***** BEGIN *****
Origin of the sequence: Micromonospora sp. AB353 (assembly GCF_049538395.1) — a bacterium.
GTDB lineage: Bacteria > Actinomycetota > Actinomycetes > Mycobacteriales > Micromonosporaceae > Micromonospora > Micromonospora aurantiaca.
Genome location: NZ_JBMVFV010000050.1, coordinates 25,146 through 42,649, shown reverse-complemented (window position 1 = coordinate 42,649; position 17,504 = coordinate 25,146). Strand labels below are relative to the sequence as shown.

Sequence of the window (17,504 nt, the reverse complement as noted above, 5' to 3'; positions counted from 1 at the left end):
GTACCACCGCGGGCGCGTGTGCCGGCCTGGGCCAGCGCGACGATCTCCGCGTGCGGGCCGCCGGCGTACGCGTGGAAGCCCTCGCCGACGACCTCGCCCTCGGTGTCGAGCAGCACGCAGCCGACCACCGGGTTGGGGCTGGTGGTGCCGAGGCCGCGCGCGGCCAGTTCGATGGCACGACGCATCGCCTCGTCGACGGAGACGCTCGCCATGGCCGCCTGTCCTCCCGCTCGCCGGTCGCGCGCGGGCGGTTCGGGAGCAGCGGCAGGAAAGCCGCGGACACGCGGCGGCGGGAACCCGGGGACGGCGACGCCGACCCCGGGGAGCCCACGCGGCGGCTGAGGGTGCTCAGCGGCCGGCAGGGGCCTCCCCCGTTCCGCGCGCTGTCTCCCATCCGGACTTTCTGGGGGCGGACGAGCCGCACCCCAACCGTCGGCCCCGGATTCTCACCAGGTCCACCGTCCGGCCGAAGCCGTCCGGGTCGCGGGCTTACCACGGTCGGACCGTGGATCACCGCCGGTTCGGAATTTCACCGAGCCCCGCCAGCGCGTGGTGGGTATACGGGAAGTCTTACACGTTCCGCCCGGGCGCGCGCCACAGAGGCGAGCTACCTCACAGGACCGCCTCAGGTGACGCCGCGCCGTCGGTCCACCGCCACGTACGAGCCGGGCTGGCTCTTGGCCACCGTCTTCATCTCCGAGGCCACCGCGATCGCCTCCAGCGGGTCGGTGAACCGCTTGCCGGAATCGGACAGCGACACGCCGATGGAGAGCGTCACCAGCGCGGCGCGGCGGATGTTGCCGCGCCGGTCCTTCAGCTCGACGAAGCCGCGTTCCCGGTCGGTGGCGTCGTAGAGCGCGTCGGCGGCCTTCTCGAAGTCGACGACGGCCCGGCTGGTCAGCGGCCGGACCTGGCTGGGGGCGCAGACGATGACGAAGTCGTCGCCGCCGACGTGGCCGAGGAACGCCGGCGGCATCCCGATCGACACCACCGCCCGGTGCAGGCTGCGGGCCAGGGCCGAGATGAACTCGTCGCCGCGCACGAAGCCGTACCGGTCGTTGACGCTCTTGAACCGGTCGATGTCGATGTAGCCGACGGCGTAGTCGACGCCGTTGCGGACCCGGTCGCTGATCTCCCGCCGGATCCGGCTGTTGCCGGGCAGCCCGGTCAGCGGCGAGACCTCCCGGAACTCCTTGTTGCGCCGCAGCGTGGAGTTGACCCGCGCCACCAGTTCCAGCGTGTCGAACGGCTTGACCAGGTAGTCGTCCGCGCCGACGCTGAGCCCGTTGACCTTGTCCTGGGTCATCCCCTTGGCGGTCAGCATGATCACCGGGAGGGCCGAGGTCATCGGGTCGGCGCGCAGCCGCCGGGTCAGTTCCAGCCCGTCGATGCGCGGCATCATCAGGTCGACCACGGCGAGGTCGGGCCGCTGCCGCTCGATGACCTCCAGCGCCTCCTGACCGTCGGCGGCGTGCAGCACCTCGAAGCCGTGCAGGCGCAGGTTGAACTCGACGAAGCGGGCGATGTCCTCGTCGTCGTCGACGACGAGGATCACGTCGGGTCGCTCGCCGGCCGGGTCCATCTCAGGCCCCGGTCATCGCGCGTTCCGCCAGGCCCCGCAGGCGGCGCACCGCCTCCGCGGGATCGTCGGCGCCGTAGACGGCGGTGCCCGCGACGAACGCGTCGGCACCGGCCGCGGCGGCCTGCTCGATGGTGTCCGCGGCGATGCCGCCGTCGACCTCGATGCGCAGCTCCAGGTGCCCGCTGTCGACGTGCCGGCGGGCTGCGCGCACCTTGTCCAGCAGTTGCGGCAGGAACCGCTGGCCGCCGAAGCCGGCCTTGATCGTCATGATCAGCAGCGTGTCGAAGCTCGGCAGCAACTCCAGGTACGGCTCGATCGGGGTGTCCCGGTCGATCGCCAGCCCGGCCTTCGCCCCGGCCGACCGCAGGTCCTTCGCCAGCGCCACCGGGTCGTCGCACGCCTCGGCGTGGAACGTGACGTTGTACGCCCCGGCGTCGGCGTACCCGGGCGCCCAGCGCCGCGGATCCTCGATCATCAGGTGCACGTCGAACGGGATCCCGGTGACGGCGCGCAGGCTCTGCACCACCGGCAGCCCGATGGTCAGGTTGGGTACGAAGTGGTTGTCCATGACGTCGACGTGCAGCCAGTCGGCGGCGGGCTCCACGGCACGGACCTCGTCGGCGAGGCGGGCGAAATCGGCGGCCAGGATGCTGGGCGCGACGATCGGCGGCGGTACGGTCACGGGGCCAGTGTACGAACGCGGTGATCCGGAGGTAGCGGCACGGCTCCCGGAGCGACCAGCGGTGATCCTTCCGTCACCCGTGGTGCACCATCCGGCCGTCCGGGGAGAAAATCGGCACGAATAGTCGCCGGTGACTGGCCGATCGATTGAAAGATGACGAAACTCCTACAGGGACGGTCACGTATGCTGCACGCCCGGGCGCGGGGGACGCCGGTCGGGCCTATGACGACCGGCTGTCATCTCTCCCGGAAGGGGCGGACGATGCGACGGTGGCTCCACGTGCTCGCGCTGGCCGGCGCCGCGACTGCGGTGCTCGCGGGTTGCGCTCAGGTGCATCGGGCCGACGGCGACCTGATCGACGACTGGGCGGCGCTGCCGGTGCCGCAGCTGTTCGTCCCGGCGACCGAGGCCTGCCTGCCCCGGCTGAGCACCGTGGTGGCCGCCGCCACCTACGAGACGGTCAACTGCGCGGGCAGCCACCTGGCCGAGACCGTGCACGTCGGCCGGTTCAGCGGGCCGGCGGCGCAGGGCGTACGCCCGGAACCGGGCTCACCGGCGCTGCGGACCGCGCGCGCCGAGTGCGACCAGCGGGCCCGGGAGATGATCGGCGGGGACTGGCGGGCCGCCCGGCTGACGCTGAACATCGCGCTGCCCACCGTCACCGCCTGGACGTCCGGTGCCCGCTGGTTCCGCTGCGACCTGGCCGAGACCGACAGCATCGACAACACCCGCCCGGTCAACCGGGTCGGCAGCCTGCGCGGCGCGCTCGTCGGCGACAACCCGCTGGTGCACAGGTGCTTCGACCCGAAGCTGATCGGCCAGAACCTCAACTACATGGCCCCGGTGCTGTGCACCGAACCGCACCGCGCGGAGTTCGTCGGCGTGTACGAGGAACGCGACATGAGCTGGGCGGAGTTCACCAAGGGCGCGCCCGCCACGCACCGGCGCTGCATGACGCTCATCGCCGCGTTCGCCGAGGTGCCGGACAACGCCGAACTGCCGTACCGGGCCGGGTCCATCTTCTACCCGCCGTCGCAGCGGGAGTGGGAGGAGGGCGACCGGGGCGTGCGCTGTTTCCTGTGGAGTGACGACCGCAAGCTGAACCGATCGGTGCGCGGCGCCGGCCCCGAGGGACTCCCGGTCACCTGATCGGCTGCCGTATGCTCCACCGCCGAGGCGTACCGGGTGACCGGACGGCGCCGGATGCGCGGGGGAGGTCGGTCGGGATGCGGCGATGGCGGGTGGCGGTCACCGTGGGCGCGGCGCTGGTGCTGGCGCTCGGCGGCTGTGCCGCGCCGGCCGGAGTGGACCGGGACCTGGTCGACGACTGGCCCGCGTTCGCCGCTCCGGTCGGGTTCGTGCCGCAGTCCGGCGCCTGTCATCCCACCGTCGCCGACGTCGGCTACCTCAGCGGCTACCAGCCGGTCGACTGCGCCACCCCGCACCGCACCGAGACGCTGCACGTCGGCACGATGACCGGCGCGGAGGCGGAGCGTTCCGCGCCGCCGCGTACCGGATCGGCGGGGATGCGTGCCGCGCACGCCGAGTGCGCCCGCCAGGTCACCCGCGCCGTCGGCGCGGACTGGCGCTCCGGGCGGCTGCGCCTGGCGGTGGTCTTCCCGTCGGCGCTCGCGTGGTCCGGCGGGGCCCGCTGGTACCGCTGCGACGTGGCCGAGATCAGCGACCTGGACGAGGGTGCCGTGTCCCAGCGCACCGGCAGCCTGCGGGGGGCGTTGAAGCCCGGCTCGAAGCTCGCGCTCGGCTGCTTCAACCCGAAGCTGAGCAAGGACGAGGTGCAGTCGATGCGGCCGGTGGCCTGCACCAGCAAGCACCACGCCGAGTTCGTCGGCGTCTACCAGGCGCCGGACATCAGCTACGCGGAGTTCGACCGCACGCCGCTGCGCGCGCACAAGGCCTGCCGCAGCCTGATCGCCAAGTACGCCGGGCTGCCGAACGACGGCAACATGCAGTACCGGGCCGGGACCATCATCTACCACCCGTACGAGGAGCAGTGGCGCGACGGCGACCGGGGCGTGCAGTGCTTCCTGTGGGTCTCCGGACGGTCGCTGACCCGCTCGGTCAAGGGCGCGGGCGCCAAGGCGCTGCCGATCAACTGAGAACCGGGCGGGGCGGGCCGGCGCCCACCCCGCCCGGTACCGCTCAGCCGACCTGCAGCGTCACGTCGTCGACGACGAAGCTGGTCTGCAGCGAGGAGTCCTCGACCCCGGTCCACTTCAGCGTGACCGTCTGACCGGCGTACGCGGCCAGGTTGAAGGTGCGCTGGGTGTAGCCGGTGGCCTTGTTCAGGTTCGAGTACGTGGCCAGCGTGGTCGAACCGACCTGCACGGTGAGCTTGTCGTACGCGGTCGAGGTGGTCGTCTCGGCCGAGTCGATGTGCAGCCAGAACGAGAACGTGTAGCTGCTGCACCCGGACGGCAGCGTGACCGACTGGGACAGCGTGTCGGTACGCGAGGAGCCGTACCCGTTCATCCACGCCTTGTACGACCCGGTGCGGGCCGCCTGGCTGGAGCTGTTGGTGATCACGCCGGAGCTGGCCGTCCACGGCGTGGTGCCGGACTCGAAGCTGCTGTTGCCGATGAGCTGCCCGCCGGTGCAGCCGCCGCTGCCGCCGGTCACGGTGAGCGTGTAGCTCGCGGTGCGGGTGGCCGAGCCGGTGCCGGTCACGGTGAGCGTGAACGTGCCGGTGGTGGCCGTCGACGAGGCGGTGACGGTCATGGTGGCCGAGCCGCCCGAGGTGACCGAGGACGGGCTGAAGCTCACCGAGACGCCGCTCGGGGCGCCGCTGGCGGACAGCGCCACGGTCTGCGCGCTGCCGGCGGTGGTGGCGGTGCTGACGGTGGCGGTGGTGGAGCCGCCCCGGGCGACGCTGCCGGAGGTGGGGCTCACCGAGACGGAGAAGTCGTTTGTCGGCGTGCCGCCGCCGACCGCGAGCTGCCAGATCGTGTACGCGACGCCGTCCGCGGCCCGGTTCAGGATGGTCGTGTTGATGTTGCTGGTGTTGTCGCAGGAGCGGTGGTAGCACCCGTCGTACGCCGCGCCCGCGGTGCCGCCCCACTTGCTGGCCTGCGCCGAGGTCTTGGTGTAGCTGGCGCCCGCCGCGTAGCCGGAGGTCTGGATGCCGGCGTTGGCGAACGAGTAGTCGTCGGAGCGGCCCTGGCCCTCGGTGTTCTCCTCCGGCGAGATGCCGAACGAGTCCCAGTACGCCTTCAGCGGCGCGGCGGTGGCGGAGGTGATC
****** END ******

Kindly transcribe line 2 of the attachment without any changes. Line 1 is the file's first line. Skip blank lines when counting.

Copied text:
GTDB lineage: Bacteria > Actinomycetota > Actinomycetes > Mycobacteriales > Micromonosporaceae > Micromonospora > Micromonospora aurantiaca.